Kurt Evans

Kurt Evans doesn’t just want to rep Philadelphia: he wants to feed it too. A chef that has called Philly home his entire life, Evans is leading the fight against food insecurity via projects such as EMI Dinner and Everybody Eats. His other passion is sharing stories of Black America’s culinary heritage – just one of the many cultures and communities that make up Philly’s diverse food scene. Jump in, there’s a lot to take in.

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Welcome to Philadelphia

Philadelphia’s food scene is very unique. First of all, it’s not uptight at all. There’s no fuss. You don’t have chefs trying to ram different high-end concepts down your throat. There are a lot of good casual places to eat. Food is fun in Philly. Secondly, we’ve become a melting pot of cuisines and we have chefs that are pushing the boundaries on how to define what our local cuisine is. 

The Dutch Influence on Pennsylvania’s Cuisine

At Elwood, chef Adam Diltz reflects the Dutch influence in Pennsylvania’s cuisine. He cooks some of the regional food that Philadelphia and its surrounding areas ate in the early 1900s. He makes a turtle soup that’s really good. It’s served with a pepper-sherry vinaigrette that really makes the dish pop. Squirrel is not something that’s served on a lot of menus, but he makes a squirrel dish that’s pretty cool. Rabbit will also make an appearance on his menu. It’s all served in a modern way, in a very nice, small-seated restaurant. 

Black American Heritage Food

Honeysuckle is a good spot for Black American heritage cooking. The chef, Omar Tate, uses a lot of art and poetry to convey his menu. One of the things that Honeysuckle is doing that is pretty unique is a breakfast box for $40. It has things like a sweet potato muffin and a black-eyed pea scrapple. It’s called “scrapple” because it has scraps of different animals mixed with grains – like barley – to make a piece of compact protein that you sear on a grill. Scrapple is something that’s unique to the Pennsylvania area. 

Funk Soul Brothers

The Bynum Brothers are known restaurateurs in the city of Philadelphia. They own four or five different restaurants that specialise in Black Heritage cooking. Growing up, I frequented Warmdaddy’s, one of their restaurants in South Philly which closed down during the pandemic. When I got into cooking, I had the opportunity to work for the Bynum Brothers at  South which is an extension of Warmdaddy’s.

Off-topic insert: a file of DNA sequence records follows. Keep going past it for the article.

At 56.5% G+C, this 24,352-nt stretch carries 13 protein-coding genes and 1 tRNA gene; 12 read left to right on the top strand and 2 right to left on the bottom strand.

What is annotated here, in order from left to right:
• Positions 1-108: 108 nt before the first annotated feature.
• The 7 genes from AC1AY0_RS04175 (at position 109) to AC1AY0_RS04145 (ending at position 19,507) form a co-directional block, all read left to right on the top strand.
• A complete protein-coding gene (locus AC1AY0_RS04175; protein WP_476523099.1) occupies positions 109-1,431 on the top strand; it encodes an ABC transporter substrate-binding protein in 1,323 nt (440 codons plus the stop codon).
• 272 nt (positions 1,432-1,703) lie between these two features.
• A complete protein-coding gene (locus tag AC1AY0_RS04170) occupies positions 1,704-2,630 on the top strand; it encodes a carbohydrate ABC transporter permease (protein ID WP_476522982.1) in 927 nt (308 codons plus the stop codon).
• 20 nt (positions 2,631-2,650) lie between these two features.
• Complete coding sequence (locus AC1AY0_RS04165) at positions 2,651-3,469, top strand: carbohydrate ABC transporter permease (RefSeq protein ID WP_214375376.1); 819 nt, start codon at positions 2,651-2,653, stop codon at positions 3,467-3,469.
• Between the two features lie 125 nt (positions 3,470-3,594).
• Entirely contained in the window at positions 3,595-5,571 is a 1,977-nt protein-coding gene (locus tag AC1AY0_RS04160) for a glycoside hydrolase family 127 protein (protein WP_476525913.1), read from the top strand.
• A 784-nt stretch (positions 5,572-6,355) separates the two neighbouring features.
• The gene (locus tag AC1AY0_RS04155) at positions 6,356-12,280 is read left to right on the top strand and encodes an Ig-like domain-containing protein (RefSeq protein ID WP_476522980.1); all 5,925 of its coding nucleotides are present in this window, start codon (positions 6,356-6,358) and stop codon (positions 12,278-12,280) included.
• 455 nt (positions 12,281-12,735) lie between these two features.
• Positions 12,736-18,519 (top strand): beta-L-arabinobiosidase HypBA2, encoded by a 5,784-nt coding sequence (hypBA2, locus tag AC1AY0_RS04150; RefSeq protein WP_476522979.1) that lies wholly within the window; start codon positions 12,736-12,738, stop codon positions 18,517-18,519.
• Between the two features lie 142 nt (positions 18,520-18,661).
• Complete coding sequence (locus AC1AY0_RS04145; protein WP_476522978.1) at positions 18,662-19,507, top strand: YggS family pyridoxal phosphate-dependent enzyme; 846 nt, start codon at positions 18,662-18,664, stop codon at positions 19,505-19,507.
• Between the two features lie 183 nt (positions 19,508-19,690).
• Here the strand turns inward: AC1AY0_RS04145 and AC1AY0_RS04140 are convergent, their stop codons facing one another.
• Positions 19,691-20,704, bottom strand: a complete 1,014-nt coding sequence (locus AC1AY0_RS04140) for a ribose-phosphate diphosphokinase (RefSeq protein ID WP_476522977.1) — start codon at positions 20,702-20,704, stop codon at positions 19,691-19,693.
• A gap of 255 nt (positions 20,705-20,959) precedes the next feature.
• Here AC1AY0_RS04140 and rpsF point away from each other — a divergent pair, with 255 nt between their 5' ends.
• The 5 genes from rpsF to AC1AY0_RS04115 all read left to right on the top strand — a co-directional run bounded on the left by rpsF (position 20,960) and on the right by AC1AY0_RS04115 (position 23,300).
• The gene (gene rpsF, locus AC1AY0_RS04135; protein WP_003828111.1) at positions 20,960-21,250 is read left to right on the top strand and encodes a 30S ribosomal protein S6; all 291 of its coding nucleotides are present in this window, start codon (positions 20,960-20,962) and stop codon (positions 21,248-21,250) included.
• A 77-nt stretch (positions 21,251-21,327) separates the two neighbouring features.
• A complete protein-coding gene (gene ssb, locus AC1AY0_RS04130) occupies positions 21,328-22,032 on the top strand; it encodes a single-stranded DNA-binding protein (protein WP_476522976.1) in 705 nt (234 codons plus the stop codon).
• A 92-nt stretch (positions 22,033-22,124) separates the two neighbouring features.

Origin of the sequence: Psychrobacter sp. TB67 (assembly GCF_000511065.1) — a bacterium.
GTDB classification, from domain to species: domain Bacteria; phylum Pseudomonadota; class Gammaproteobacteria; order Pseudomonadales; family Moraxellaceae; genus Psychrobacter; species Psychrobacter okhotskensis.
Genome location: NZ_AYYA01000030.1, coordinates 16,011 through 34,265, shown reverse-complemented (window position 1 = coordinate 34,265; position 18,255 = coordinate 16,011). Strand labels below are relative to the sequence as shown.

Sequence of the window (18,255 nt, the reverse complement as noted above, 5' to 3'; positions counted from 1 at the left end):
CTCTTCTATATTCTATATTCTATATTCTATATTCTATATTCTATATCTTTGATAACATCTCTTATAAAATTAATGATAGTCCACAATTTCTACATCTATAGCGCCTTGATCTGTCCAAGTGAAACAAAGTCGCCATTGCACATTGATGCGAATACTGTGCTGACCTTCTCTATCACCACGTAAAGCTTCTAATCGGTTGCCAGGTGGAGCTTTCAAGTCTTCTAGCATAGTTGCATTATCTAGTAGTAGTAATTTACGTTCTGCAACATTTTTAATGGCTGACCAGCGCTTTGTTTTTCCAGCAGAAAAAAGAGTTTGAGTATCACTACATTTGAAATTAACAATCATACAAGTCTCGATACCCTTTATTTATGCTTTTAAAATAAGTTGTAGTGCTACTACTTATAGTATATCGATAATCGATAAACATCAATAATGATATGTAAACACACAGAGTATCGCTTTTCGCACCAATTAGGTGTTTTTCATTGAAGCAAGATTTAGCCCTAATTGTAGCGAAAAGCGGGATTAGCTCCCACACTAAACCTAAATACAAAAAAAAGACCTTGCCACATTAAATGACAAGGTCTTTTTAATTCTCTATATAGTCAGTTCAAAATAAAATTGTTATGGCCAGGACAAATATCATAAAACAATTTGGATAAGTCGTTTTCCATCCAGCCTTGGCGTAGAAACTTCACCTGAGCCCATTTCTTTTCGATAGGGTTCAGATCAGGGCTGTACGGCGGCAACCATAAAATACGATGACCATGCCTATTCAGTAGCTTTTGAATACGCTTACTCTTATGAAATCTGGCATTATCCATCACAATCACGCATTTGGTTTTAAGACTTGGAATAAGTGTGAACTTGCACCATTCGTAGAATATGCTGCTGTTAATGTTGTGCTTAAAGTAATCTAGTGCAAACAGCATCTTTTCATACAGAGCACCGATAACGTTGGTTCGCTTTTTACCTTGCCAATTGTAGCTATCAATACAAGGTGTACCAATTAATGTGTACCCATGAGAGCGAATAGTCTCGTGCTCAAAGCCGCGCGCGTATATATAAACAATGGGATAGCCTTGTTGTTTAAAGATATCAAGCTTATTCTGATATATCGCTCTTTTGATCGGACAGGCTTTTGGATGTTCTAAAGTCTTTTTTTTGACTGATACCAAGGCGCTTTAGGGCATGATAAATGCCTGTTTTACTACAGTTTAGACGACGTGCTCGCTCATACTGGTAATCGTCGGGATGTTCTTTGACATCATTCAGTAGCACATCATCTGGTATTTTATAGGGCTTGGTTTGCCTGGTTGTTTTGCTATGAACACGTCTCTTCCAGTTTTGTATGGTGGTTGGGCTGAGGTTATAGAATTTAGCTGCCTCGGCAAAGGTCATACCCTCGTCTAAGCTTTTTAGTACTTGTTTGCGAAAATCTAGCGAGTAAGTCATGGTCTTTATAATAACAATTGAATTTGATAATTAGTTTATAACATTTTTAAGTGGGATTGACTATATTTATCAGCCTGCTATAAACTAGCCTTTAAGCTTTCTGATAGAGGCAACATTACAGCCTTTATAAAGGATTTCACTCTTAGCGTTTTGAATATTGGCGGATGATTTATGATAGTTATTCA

Drinking and Dining With Friends in the Industry 

If industry friends are in town, I like to take them to Friday Saturday Sunday. One of my favourite dishes there is sweetbreads over caramelised plantains. Paul MacDonald, the bartender there, is really great at his job. Try the Assassin’s Handbook, with cognac, Jamaican rum, Averna, a mulled wine shrub and habanero. I also take friends to Vernick for its bar program. My usual order is a Last Word, which pretty much sets the standards. I’ve been dabbling with Old World gins lately, and Vernick plays around with ageing gin in whiskey barrels. The gin comes out brown-coloured and makes a good Manhattan. I take a lot of people to Irwin’s as well. It’s a new Italian-American restaurant on the rooftop of the BOK building, a workspace for small businesses, artists and nonprofits. Mike Ferreri is the chef at Irwin’s. I usually say “surprise me!” and he’ll send out different mezze and large plates. One dish that I remember is a cannoli stuffed with ricotta, mixed mushrooms and spinach, served in a mushroom stock. Gabrielle’s Vietnin is another spot I love. Chef Thanh Nguyen is bringing the truest flavours of Vietnam to Philly. I can’t forget Forsythia by chef Chris Kearse that serves French bistro food with a contemporary twist. It has a cool industry night on the last Monday of every month. 

Oysters and a Modern American Tasting Menu 

River Twice is a modern American restaurant with a really good oyster selection. During Covid times, a lot of restaurants had to shift what they were doing and reinvented their menus. Most places added takeout items like burgers but the teams at River Twice and Friday Saturday Sunday stuck to their eight-course tasting menu format.

Two Chefs Staying True to their Traditions

Cristina Martinez is an undocumented worker in Philadelphia who started a lot of initiatives for the right to work as an undocumented immigrant worker in the city. She cooks traditional Mexican food at a restaurant called South Philly Barbacoa and makes everything the way it is traditionally made in her hometown of Capuhuac in Mexico. Chef Chutatip “Nok” Suntaranon has a really good Thai restaurant called Kalaya. The cooking is pretty much how she would make it at home and comes across as deeply personal. It’s also really spicy, but everything is amazing. 

A Great Plan B